Now that two disjointed lengths south and north of Raider Drive have been connected with the completion of Phase 5 last spring, the number of festivities undoubtedly will continue to grow. And, that’s a “good.”
It’s a good for a hometown that prides itself on growth and increased diversity.
It’s a good for our families who are relearning the joy of life together in the outdoors, away from TVs, computers, video games and couches.
It’s a good for health and fitness enthusiasts who for years have longed for a common locale that is safe to use, free of charge and requires no interaction with heavily trafficked intersections, complicated traffic signals and roadside fumes from passing vehicles.
It’s a good for individuals whose means of transportation is limited; for these persons, the Greenway now serves as a vital pedestrian and cycling connector from points as far north as Mohawk Drive to streets and neighborhoods as far south as our bustling downtown.
It’s a good for our thousands of overnight visitors each year, many of whom always bring along their running shoes just in case their hotel is in close proximity to a school or community track, modern sidewalks or ... Greenway!
It’s a good for economic development and business recruitment. In the eyes of those looking for a new home for their family or business, amenities like the Greenway add greatly to the sales pitch that is making our community more of a destination and not just a temporary stop-off.
It’s a good for anyone and everyone, and those of all ages who love the outdoors and relish the opportunity to breathe fresh air and soak in a few comforting rays.
Of the many functions and people uses the Greenway has hosted over the years, all have benefited a group, a cause or a community need ... but not the Greenway, per se.
That’s about to change. On Saturday, the Greenway for the first time will sponsor its own sanctioned event. Planners call it “Chalk the Walk,” and it is a fundraiser for the Greenway Public Arts Committee whose members are charged with the responsibility of bringing art and a touch of culture to the popular linear park.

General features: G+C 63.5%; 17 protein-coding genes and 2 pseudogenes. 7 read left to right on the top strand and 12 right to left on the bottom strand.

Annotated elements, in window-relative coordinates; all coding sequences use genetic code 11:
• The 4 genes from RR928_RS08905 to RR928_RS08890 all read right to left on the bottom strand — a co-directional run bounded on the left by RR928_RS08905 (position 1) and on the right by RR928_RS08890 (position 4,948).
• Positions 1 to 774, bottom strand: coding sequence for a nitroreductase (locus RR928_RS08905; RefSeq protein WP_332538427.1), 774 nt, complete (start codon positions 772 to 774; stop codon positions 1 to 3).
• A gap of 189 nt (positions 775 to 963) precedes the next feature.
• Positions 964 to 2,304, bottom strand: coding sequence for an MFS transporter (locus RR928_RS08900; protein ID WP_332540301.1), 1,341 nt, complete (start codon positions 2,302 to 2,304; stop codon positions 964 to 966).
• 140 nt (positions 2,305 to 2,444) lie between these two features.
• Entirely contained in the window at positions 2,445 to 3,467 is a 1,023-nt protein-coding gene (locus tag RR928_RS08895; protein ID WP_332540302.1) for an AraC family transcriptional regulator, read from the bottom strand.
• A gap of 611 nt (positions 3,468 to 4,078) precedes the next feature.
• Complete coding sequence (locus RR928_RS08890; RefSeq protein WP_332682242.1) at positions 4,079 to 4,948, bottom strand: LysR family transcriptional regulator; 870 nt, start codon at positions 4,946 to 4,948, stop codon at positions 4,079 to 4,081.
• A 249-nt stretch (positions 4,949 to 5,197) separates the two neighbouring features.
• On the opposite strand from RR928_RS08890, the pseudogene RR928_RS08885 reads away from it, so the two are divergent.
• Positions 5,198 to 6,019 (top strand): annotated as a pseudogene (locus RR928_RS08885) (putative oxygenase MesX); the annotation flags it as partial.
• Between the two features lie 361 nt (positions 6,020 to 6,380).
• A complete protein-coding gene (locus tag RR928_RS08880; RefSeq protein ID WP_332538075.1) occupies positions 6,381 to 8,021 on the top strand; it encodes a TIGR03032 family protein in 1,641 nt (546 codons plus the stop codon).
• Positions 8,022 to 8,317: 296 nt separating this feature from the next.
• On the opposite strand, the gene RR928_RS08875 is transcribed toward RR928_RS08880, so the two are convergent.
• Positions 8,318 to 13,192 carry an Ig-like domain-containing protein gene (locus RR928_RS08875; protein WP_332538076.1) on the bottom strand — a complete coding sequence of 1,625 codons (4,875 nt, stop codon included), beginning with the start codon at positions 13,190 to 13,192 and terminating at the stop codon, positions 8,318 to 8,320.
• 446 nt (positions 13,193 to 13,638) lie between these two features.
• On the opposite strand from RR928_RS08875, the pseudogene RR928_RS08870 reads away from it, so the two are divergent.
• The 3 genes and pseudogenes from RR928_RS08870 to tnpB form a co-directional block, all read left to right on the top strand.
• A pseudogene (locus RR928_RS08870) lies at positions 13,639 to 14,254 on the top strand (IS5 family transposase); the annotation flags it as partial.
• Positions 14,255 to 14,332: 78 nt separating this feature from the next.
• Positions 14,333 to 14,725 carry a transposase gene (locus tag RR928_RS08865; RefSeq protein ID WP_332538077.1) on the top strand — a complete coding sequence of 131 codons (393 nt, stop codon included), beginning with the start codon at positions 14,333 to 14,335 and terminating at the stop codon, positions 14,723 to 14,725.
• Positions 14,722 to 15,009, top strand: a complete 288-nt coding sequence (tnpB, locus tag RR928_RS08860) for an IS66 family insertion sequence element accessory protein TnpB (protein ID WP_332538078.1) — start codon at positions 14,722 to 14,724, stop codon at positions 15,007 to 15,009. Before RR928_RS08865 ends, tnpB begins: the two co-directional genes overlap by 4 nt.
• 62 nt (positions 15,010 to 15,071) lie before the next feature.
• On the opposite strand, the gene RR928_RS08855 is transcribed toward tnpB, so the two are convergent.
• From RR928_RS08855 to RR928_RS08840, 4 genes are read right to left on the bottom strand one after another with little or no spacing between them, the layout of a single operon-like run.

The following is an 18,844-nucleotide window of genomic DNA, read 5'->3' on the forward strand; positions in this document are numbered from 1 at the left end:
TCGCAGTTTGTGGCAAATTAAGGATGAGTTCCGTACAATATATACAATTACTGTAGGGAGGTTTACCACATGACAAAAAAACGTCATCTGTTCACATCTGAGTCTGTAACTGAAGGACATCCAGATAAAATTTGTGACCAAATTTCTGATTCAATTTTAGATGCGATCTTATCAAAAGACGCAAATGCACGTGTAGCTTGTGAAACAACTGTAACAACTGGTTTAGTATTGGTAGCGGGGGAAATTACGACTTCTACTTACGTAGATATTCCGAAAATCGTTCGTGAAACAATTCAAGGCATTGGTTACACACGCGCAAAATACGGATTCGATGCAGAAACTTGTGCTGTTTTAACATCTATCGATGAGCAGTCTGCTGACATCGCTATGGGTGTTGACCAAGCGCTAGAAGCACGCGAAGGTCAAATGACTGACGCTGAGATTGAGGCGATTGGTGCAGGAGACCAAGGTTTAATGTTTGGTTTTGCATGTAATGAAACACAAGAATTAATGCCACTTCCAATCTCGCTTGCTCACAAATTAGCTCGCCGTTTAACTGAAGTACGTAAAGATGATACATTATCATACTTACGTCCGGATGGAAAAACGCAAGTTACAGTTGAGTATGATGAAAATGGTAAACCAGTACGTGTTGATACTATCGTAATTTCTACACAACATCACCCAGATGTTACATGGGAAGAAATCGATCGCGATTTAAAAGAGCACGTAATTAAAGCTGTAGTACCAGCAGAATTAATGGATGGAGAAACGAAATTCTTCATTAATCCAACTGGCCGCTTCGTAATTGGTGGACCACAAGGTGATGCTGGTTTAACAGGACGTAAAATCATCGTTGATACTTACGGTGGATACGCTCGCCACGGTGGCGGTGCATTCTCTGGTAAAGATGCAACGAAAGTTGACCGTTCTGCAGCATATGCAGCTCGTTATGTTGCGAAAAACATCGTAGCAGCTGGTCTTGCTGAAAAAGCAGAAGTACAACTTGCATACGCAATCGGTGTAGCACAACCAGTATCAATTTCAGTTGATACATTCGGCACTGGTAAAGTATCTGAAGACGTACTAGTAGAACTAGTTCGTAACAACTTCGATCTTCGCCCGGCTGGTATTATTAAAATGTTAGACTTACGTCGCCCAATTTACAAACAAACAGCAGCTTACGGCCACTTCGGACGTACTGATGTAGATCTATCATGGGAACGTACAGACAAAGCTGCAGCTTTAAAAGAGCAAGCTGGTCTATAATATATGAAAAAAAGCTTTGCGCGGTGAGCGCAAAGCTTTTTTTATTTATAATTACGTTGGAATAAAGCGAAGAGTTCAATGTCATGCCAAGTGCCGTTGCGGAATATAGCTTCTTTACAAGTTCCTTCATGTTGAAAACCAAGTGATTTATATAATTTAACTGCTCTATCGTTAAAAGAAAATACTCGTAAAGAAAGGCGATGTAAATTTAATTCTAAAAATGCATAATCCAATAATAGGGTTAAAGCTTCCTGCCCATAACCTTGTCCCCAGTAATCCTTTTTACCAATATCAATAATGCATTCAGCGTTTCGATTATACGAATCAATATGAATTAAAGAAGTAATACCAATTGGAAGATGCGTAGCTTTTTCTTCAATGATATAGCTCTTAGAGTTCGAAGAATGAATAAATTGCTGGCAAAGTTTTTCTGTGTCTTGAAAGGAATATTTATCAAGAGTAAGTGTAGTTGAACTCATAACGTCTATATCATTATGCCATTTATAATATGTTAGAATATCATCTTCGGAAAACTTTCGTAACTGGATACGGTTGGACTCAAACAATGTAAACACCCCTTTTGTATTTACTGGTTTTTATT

“Chalk the Walk” will take place along the Greenway stretch from the People for Care & Learning playground near the former First Tennessee Bank building to Raider Drive — the same site that holds the fitness trail’s first public art exhibit, the big yellow chair called “Sitting Tall.”
Here’s how it works. Artists of all ages and talent levels will be allowed a 5-foot by 5-foot block of the Greenway’s concrete canvas. For a mere $10 fee, these wild imaginations will be asked to draw their own colorful creations using chalk. The chalk will be furnished or artists can bring their own.
“Chalk the Walk” will run from 10 a.m. to 3 p.m. The art work can begin immediately after registration at 10 a.m., and artists will have until 2 p.m. to finish, at which time judging will begin. Prize money and gifts will be awarded for “Best in Show,” “Judge’s Choice Award,” “People’s Choice Award” and others.
Event proceeds will help to establish a master plan for displaying permanent and temporary works of art in the public sector, as well as grants and scholarships to attract local artists for exhibits to be enjoyed by the community.
For more information or to reserve a spot, send an email to GPAC’s Joe McCullough at firstname.lastname@example.org.
“Chalk the Walk” is a splendid opportunity to add an even finer family feel to the already user-friendly Greenway.
And for any who might question allowing such “graffiti” on this beautiful attraction?
Not to worry. Mother Nature will take care of the cleanup.